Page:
Music in the Time of COVID: Ring Finger No Pinky Are Questioning Authority

Ring Finger No Pinky want you to keep an open mind.
Ring Finger No Pinky want you to keep an open mind. Ring Finger No Pinky

Between the COVID-19 pandemic, a harrowing presidential election, and peak levels of social unrest, 2020 has been a year of strife and chaos. But we forget that amid all this negativity, local artists are still creating great work.
Phoenix New Times touched base with musicians from across the musical spectrum to gauge how they're faring personally, the ways in which their work has been influenced, and what all this madness really means. Through these conversations, we might just find the spark to make it through 2020 after all.

The four members of Ring Finger No Pinky graduated high school into a worldwide pandemic. But when you speak with them, you'd never know they were living in darkness. These brash young punks are plotting a trail forward, trying to add utterly daring ideas and influences into their noisy rock. With time on their side, and a sturdy ethos to boot, they may emerge on the other side as something new and exciting.

Phoenix New Times: You're definitely among the younger bands out there. Was it a huge bummer to have to stop all of a sudden and launch into this new world?
Griffin Brown: Quarantine has kind of hindered us a little bit. But we've been able to practice, just David and I, because we're the main contributors. I think we always strive to get better. This quarantine has allowed us the time to just practice in our drummer's basement and just harass their parents with this really harsh noise.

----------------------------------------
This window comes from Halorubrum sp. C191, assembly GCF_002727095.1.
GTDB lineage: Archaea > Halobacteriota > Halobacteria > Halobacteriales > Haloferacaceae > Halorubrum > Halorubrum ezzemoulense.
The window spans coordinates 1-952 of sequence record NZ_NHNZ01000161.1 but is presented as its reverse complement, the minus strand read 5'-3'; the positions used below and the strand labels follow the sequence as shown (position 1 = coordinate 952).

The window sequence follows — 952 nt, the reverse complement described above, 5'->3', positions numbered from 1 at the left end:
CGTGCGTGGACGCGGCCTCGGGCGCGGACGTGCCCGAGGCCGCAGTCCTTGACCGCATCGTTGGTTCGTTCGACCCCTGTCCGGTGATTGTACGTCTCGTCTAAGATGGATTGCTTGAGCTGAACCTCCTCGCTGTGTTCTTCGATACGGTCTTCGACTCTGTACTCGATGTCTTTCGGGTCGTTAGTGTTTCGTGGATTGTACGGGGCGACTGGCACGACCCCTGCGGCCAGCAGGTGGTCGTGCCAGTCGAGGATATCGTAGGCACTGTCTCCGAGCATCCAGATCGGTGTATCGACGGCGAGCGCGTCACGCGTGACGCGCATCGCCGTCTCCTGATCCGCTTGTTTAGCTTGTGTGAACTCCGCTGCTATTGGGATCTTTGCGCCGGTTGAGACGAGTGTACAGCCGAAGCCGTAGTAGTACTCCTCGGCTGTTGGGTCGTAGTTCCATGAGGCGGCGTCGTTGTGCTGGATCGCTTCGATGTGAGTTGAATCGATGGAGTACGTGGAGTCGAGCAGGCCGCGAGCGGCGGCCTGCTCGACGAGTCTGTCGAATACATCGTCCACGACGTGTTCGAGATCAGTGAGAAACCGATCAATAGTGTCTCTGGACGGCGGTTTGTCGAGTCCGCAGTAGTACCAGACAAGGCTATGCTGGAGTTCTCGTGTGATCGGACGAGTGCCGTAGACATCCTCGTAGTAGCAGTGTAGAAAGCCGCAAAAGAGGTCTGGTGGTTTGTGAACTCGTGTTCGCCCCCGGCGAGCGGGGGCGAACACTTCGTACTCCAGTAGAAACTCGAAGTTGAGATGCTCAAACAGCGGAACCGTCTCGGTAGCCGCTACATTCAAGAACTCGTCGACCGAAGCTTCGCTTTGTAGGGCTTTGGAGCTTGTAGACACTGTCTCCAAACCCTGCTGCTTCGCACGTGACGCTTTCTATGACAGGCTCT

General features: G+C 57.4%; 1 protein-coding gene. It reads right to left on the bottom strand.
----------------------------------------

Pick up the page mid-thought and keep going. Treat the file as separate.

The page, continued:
Given the band's age, is this a good time to try to be engaged in the political conversation?
We're working on an album now and I think it's really powerful to the times we're in. I think the most powerful thing is to inspire people and have them create their own sound. We can have a voice out there with our musical skills, so we might as well use it.

Is the world being on fire more of a reason to embrace punk? Because punk and politics have almost always gone hand in hand.
David Erickson: I feel like especially now with the political climate, there's definitely like a resurgence that needs to happen with this type of music. My favorite part of, like, old-school punk music is just the emotion, especially in the voice of the singer. We want to take attributes of the past, the powerful sound of punk with more Led Zeppelin-like structures to really build the world in a song.

We've just tried to expand our sound, with more stuff from the '80s and what. We've been doing experimental stuff with different noises and MOOD pedals. It's obviously not gonna sound like Twenty One Pilots, but it's that same sort of style where you go from like something like Vessel to BLURRYFACE, and they build on their core principles, but they add something new to give that listener a new sound.

On the flipside, do you feel like you have to pull from things just because you're a punk band in 2020?
GB: I think a lot of people are going to come out with music in the next year or two that is more macro-based, like the whole picture. And what we're working on now in particular, I think is a little more about change in oneself that you need to go through. I think we're taking some attributes of the EP over to the album, but it's mostly a new sound. We always want to change and we don't want to do the same thing ever.

If no one's listened to your music, what do you want to tell them?
DE: We're there to question authority where it needs to be questioned and bring up issues. We don't want people to get stuck in their view, on either side. You want to stay fluid with how you think.
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Chris Coplan has been a professional writer since the 2010s, having started his professional career at Consequence of Sound. Since then, he's also been published with TIME, Complex, and other outlets. He lives in Central Phoenix with his fiancee, a dumb but lovable dog, and two bossy cats.
Contact: Chris Coplan